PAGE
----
I have always found writing to be one of the most challenging subjects to teach. More specifically, informative, or explanatory writing has always been my biggest nemesis!! My students often come to me with varying levels of writing background, their own unique styles, and a variety of topic interests. It has taken me many years to fine tune my craft for teaching informative writing. Over the years, I have developed mini-lessons to help my students to better understand this particular genre of writing, and to be able to effectively craft informative essays of their own. Today I would like to share 4 mini-lessons that I use in my classroom to get my students started with informative writing.
First off, it is important that students understand the genre of informative writing. They need to be exposed to a variety examples of what informative writing looks and sounds like. I like to start off my unit of informative writing by "Diving Into Informative Texts." I provide my students with tons of books, magazines, newspapers, and other texts. I give them time to flip through the pages, skim the text, and just "explore" the contents. Once they have had a chance to explore, I ask them to record their observations. From there, they share in small groups, and eventually whole-group, continuing to add to their lists. Following this lesson, I usually have my students take notes on "What is Informative Writing?" This is much more teacher directed, but I know that I am getting across the information that I want them to have. Once they have experience with real life examples, and after our discussion, they have a much better understanding of the genre and what is expected of them when they start to write their own.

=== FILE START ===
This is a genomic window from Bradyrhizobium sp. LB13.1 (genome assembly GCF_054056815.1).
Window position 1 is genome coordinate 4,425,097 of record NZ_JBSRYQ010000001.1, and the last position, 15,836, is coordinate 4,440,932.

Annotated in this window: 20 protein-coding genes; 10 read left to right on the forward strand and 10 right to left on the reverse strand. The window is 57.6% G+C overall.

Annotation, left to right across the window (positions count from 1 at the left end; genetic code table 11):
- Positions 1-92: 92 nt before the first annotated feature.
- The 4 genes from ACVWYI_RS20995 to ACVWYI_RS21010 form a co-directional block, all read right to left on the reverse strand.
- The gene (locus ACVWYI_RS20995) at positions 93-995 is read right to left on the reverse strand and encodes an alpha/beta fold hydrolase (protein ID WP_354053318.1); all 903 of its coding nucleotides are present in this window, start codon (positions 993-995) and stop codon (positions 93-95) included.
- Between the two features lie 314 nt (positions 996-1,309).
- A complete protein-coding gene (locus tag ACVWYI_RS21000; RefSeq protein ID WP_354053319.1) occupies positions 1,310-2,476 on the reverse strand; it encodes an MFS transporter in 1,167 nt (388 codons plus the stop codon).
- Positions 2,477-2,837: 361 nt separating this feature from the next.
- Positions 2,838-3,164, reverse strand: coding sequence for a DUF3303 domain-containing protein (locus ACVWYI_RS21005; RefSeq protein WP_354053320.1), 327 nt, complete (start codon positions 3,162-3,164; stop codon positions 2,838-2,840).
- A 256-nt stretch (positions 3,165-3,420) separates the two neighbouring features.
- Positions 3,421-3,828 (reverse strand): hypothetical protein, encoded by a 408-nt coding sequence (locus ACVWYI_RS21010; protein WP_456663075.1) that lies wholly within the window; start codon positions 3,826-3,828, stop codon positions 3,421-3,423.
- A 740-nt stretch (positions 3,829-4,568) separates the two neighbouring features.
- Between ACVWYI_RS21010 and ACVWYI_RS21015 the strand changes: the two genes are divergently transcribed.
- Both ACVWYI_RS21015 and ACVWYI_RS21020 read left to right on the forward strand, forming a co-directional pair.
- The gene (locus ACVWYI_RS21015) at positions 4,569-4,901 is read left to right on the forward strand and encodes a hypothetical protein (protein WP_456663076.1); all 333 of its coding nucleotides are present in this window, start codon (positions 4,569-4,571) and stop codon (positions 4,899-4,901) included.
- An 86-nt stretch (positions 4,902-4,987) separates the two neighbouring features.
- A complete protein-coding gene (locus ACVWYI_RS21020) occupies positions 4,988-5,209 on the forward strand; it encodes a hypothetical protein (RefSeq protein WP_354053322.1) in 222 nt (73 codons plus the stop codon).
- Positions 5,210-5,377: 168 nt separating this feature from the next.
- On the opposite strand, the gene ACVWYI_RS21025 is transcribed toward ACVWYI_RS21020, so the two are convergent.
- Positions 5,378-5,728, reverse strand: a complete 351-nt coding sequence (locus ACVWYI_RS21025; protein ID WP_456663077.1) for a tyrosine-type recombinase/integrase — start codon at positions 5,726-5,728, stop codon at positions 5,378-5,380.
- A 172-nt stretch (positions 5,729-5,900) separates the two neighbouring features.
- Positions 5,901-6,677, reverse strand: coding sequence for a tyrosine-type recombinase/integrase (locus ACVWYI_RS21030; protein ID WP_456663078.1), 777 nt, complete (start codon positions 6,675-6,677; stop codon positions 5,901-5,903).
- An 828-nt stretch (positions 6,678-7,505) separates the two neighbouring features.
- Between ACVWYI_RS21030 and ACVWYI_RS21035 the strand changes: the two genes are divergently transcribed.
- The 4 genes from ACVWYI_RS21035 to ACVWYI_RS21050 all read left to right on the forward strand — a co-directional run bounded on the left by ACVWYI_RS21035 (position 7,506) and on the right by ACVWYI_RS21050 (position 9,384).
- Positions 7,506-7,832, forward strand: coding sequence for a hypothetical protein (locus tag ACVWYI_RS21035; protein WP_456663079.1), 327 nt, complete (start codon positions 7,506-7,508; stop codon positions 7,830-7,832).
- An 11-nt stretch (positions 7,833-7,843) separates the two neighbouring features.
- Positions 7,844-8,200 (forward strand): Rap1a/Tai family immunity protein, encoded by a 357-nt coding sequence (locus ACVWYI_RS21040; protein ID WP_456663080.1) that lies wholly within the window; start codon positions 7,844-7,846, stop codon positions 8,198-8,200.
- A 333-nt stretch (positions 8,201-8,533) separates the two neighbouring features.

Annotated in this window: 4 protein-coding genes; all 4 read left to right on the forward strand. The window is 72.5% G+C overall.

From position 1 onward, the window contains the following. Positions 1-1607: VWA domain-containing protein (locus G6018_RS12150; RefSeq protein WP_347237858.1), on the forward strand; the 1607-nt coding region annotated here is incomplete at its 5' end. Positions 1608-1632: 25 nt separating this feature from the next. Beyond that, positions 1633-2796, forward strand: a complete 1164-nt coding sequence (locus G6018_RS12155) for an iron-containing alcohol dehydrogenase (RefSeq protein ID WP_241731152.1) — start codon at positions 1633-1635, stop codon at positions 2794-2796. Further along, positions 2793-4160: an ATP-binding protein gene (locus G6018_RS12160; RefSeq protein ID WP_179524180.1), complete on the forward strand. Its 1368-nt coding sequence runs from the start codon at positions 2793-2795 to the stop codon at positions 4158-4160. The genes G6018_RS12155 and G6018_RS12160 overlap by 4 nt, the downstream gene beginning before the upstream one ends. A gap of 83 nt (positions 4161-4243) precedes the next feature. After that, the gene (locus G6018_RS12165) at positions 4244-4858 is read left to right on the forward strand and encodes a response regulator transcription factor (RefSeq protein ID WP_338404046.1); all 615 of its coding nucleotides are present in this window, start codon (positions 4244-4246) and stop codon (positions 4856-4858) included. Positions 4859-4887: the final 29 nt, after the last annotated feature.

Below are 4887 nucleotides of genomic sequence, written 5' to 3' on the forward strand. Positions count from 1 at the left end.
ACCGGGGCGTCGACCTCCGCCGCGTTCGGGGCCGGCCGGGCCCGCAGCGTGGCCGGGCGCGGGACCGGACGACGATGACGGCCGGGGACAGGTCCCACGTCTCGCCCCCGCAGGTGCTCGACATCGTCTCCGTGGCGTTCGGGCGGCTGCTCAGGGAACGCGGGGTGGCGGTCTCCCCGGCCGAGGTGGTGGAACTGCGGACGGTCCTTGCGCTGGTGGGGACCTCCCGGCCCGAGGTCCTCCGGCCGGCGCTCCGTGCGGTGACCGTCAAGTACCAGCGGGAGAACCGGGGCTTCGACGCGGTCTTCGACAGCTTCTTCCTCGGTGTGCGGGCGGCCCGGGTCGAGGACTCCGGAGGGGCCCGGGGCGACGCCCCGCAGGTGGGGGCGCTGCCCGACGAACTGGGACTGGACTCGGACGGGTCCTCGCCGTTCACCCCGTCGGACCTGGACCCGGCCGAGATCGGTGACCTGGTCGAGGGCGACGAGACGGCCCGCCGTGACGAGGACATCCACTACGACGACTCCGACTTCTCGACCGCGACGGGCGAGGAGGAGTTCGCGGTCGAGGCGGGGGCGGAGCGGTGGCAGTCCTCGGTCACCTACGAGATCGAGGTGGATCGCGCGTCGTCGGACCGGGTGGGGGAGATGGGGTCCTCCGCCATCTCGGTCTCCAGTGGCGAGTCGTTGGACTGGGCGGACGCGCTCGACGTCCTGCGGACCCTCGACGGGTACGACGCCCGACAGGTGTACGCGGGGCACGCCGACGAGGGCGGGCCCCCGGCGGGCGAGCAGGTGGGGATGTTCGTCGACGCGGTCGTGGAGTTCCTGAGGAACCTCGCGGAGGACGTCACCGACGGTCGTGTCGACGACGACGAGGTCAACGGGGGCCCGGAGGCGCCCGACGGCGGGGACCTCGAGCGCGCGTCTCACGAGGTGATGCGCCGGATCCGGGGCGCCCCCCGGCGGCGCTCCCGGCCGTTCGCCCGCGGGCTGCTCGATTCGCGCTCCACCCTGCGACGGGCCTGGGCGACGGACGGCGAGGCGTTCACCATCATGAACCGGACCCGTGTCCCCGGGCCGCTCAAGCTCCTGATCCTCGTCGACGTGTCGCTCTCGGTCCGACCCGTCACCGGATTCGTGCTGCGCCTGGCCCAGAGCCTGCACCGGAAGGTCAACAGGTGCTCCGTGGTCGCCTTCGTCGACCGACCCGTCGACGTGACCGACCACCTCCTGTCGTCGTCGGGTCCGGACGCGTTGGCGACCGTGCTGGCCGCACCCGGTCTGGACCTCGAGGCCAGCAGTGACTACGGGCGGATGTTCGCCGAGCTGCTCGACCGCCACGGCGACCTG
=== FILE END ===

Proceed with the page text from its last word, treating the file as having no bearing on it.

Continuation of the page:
You would think that selecting a topic would be easy for students. After all, they have so many interests!! However, it can be difficult to guide students toward selecting a topic that will lend itself to a meaningful informative essay. I like to start off by having students create lists of their interests. To guide it a bit more, I give them specific topics to focus their lists so that they don't end up with a list of their favorite video games!! (See pic below) Students are encouraged to list interests based on things like people, places, animals, historical events, hobbies and interests, and technology. This usually takes a bit of time, research, and discussion. Sometimes students are not prepared to think of ideas off the top of their heads. I like to give students time to take their lists home and discuss with family members. I give them time in class to discuss different ideas in groups and eventually as a whole group. Once their lists are complete, I have them hang onto them for the year, so that they can refer back to them when it comes time to choose another informative writing topic. They can also add to them throughout the year, especially as they learn more and their interests grow in subjects like social studies and science.